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        Performance of the commercially available SERION ELISA classic Echinococcus IgG test for the detection of cystic echinococcosis in clinical practice
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        Performance of the commercially available SERION ELISA classic Echinococcus IgG test for the detection of cystic echinococcosis in clinical practice
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        Performance of the commercially available SERION ELISA classic Echinococcus IgG test for the detection of cystic echinococcosis in clinical practice
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Abstract

Diagnosis of cystic echinococcosis (CE) is at present mainly based on imaging techniques. Serology has a complementary role, partly due to the small number of standardized and commercially available assays. Therefore we examined the clinical performance of the SERION ELISA classic Echinococcus IgG test. Using 10 U/ml as a cut-off point, and serum samples from 50 CE patients and 105 healthy controls, the sensitivity and specificity were 98.0% and 96.2%, respectively. If patients with other infectious diseases were used as negative controls, the specificity decreased to 76.9%, which causes poor positive predictive values. However, if results between 10 and 15 U/ml are classified as indecisive, the specificity of positive results (≥15 U/ml) increased to 92.5% without greatly affecting the sensitivity (92.0%). Using this approach in combination with imaging studies, the SERION ELISA classic Echinococcosis IgG test can be a useful aid in the diagnosis of CE.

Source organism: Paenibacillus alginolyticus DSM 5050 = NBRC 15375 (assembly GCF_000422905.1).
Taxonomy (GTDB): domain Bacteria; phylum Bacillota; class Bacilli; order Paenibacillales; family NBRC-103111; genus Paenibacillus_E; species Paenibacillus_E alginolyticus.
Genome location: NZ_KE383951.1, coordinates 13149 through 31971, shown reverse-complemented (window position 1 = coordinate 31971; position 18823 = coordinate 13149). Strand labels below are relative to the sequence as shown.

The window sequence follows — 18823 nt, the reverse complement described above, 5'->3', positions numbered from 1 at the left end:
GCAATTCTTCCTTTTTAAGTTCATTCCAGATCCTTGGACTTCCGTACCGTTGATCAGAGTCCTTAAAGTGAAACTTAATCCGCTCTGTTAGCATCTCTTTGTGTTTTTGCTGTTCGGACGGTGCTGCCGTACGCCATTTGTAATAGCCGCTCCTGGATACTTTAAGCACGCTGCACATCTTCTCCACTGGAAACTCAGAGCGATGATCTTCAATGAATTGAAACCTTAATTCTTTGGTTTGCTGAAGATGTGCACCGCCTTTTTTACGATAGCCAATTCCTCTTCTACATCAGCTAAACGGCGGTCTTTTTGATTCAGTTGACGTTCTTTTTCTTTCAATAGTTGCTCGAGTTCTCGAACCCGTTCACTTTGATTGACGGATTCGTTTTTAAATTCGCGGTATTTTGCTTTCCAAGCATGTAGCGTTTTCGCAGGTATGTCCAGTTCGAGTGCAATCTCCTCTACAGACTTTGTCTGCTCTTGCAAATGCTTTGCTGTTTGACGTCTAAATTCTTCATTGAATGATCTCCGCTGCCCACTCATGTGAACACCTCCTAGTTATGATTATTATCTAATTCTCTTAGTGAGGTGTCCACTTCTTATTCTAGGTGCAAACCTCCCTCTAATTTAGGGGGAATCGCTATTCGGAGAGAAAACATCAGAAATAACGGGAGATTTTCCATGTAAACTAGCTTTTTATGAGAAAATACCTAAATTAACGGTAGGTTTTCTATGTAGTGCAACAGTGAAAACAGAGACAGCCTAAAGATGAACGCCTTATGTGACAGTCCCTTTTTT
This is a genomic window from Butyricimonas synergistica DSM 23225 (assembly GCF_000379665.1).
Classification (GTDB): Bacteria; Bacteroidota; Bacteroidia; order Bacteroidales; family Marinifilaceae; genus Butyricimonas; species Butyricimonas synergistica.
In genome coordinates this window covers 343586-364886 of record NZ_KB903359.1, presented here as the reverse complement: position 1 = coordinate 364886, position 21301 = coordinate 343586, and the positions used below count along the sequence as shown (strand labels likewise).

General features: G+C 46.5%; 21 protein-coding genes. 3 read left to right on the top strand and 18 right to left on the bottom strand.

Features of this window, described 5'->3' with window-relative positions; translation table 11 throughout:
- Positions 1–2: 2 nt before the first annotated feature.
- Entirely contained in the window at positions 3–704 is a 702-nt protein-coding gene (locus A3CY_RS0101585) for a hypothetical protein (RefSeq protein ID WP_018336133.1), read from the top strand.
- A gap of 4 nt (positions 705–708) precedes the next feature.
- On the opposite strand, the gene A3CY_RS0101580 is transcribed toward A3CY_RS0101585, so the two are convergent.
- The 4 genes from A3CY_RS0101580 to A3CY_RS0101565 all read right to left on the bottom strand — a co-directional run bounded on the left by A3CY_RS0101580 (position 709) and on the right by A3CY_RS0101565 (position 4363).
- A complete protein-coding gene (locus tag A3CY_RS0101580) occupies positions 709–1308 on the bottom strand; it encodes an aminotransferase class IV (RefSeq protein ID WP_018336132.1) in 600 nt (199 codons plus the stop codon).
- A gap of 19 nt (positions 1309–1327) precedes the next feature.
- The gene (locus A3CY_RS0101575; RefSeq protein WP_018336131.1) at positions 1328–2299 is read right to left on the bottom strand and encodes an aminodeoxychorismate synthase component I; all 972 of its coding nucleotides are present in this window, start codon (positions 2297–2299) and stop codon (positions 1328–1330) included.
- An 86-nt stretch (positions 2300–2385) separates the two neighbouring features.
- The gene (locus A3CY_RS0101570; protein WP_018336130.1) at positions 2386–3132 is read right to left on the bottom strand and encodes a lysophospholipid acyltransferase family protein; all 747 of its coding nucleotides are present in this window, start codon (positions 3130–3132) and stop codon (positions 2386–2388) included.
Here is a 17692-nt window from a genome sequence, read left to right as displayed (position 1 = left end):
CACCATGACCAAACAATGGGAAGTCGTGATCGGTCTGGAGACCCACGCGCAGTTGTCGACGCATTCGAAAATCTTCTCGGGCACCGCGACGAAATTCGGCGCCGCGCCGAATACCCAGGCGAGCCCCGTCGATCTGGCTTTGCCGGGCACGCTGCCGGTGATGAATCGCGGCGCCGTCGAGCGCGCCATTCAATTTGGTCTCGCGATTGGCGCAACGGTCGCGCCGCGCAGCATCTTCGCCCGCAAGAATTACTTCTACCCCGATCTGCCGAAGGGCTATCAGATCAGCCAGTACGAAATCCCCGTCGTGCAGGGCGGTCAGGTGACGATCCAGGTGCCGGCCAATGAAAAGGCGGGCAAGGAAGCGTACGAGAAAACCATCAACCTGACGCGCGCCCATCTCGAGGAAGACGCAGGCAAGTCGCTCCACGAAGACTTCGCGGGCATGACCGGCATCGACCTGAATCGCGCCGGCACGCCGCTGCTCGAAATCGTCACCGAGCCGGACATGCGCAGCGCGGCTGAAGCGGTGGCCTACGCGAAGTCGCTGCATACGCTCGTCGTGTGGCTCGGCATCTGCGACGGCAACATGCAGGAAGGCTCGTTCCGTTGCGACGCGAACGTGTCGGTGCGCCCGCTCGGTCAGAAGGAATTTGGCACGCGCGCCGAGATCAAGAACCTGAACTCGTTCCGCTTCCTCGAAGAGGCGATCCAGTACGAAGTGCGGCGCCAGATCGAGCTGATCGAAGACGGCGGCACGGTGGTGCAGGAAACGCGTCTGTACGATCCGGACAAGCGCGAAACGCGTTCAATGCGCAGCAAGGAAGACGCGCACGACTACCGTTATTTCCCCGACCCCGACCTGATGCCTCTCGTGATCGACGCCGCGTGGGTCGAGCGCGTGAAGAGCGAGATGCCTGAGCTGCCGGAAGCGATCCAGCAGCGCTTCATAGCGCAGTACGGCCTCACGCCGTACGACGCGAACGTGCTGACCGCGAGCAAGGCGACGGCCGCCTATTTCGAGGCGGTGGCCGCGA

Introduction

Cystic echinococcosis (CE) is a severe zoonotic disease caused by the cestode species Echinococcus granulosus, which affects livestock, wildlife and humans. The burden of CE is estimated to cause up to 1 million disability-adjusted life years and an annual loss of up to USD 2 billion in livestock production (Budke et al., 2006; Torgerson et al., 2015). When eggs of E. granulosus are ingested by humans or another intermediate host, oncospheres hatch and penetrate the intestinal mucosa. Migration to internal organs such as the liver follows, where subsequently a fluid-filled cyst develops (Eckert et al., 2001). In general, only large cysts are able to induce clinical symptoms in humans. As a consequence, most human CE cases are found incidentally during imaging examinations made for other reasons or during community screenings in endemic regions (Ammann and Eckert, 1996; Del Carpio et al., 2012).

Imaging modalities, including ultrasonography (US), CT and MRI, are important for the diagnosis of CE, which is standardized by the World Health Organization Informal Working Group on Echinococcosis in the classification of CE cysts (WHO Informal Working Group, 2003). Classification, staging, identification of possible complications and treatment response are often evaluated with the use of these imaging techniques (Polat et al., 2003). Determination of specific antibodies against E. granulosus has only a complementary role in the diagnosis of CE, because all serology tests for CE have an implicit low specificity due to cross-reactions with a plethora of diseases (Brunetti et al., 2010). However, serology can provide valuable information if imaging studies are inconclusive (Brunetti et al., 2010). Furthermore, serological response in human disease has been linked to CE-cyst stage, as patients with CE1 and CE4–CE5 cysts tend to be seronegative in a high percentage of cases, whereas patients with CE2 and CE3 cysts are often seropositive (Lissandrin et al., 2016).